There's No Such Thing as a 'Natural’ Disaster: How We Made Floods the Most Damaging Hazard in the World

  • Charlotte Milne, Resources, Environment and Sustainability
    Coach House, Green College, UBC

    Monday, December 4, 8-9pm
    in the series
    Green College Resident Members' Series
  • The most damaging natural hazard in the world is flooding, costing countries billions of dollars and displacing millions of people every year. With climate change increasing both the frequency and severity of flood events, it becomes essential to consider how we can better manage flood risk to save lives and money, while also preserving nature and avoiding the continuation of colonial approaches to resource management. In this presentation, Charlotte will discuss the fallacy of ‘Natural Disasters’ and the steps that have been taken to turn flooding from an essential process to a devastating threat. The discussion will then turn to the latest approaches to flood risk management and Charlotte’s own research, looking into how flood mapping practice in Canada can be improved and weaving the latest mapping approaches with Indigenous knowledge systems to help reduce flood risk for all.

    Charlotte Milne is a UBC PhD student in the Institute for Resources, Environment and Sustainability, supervised by Professor Stephanie Chang. A physical geographer and earth scientist by training, Charlotte specialized in fluvial geomorphology (the study of rivers and their behavior), before shifting into the field of disaster science during her three years as a professional researcher. Charlotte now investigates riverine flood risk management and how we can improve flood mapping practice and management, in particular how mapping and modelling methods can be indigenized to help reduce the risk of Canada’s First Nations communities, who are disproportionately exposed to flooding.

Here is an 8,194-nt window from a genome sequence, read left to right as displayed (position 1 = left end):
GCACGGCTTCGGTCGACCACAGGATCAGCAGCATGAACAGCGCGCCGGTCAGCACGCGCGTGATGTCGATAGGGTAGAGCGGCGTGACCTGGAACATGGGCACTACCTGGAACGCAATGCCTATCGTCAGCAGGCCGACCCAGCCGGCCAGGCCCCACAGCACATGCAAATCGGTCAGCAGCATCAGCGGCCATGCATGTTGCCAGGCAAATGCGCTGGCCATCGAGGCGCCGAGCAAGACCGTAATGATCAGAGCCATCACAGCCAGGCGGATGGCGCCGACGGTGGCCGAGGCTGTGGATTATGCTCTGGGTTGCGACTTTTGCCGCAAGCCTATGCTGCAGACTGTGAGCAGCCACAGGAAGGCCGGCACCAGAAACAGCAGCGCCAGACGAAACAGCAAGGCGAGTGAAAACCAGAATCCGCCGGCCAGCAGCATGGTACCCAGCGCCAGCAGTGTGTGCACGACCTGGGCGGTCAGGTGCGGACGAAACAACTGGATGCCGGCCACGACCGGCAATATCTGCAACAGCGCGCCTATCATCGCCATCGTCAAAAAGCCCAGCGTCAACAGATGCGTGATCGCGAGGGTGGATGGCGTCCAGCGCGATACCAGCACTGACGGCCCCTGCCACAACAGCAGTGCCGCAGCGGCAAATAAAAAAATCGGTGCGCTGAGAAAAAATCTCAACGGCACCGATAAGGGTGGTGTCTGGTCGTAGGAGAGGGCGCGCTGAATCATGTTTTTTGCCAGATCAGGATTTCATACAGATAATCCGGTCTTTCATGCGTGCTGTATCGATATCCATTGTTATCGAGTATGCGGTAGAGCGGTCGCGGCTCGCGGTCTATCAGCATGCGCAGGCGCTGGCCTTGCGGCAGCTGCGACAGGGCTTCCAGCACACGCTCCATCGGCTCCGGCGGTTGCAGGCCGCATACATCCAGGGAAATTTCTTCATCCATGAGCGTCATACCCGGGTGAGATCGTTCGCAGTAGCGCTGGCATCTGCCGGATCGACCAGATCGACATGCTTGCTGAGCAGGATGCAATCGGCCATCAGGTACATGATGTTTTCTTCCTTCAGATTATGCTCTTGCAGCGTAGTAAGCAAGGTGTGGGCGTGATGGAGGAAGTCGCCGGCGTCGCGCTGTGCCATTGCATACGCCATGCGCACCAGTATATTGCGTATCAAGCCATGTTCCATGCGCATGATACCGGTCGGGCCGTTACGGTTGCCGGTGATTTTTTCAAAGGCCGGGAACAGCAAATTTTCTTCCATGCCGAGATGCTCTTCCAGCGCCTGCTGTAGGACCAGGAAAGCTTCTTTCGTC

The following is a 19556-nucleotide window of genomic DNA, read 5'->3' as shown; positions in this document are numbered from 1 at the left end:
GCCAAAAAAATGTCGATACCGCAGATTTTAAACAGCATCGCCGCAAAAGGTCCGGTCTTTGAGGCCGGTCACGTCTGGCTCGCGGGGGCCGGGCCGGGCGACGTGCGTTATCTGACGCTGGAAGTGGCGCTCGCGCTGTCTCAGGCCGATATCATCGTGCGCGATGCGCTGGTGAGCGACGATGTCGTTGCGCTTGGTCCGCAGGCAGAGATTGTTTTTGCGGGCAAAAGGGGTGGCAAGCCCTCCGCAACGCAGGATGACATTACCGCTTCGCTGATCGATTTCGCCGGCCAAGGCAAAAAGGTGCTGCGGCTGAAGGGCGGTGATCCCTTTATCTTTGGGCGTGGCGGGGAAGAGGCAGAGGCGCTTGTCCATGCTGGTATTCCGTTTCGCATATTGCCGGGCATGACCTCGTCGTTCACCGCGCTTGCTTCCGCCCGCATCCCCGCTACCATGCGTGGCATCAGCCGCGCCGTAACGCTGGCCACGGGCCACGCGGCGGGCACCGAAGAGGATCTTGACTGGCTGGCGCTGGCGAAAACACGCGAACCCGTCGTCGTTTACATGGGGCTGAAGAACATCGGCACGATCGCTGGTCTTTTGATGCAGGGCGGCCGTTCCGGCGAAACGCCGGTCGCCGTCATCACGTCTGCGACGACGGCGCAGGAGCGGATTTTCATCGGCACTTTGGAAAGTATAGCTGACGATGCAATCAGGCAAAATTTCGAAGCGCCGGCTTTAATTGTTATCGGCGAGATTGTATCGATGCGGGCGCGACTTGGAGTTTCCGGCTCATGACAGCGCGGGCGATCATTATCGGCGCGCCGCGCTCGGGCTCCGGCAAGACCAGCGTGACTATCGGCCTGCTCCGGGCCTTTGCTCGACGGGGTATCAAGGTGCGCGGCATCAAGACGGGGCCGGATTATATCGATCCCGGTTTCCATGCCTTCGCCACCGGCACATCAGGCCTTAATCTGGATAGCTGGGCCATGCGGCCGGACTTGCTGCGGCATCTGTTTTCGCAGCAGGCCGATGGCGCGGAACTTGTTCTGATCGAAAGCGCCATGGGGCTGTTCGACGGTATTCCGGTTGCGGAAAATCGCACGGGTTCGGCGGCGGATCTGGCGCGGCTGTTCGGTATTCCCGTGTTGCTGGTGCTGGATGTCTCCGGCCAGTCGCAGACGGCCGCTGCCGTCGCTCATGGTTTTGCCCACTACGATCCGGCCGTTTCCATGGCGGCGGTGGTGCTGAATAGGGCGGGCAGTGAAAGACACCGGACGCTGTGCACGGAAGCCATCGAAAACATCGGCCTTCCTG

Each week, the Green College Resident Members’ Series features a different presenter (or presenters) from among the Resident Members of Green College. Graduate students, Postdoctoral and Visiting Scholars offer talks and events on their areas of research or study and, as appropriate, bring in their research colleagues from outside the College. 

    Series Conveners: Michael Carelse, Library and Information Studies; Michelle Kamigaki-Baron, Linguistics; and Ricky, Physics and Astronomy

  • Unless otherwise noted, all of our lectures are free to attend and do not require registration.

December 4th, 2023 from  8:00 PM to  9:00 PM
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